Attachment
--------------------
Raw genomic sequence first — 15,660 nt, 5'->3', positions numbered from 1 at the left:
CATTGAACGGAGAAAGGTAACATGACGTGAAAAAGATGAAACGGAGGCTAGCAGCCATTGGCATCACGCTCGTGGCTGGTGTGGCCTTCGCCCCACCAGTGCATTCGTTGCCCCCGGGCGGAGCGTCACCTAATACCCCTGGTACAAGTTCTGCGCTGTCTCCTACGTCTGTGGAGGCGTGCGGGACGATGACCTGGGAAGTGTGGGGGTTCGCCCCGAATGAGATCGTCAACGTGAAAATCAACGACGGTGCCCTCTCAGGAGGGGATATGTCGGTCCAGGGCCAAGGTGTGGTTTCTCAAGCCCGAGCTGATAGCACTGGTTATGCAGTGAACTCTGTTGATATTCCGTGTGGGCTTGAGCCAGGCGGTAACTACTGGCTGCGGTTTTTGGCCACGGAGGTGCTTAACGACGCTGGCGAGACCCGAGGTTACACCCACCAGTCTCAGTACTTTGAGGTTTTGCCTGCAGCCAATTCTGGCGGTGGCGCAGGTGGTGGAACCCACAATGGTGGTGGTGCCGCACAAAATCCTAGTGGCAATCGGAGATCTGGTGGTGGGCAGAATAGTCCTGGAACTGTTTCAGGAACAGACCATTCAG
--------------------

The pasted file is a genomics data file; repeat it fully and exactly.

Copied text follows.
Raw genomic sequence first — 15,660 nt, 5'->3', positions numbered from 1 at the left:
CATTGAACGGAGAAAGGTAACATGACGTGAAAAAGATGAAACGGAGGCTAGCAGCCATTGGCATCACGCTCGTGGCTGGTGTGGCCTTCGCCCCACCAGTGCATTCGTTGCCCCCGGGCGGAGCGTCACCTAATACCCCTGGTACAAGTTCTGCGCTGTCTCCTACGTCTGTGGAGGCGTGCGGGACGATGACCTGGGAAGTGTGGGGGTTCGCCCCGAATGAGATCGTCAACGTGAAAATCAACGACGGTGCCCTCTCAGGAGGGGATATGTCGGTCCAGGGCCAAGGTGTGGTTTCTCAAGCCCGAGCTGATAGCACTGGTTATGCAGTGAACTCTGTTGATATTCCGTGTGGGCTTGAGCCAGGCGGTAACTACTGGCTGCGGTTTTTGGCCACGGAGGTGCTTAACGACGCTGGCGAGACCCGAGGTTACACCCACCAGTCTCAGTACTTTGAGGTTTTGCCTGCAGCCAATTCTGGCGGTGGCGCAGGTGGTGGAACCCACAATGGTGGTGGTGCCGCACAAAATCCTAGTGGCAATCGGAGATCTGGTGGTGGGCAGAATAGTCCTGGAACTGTTTCAGGAACAGACCATTCAG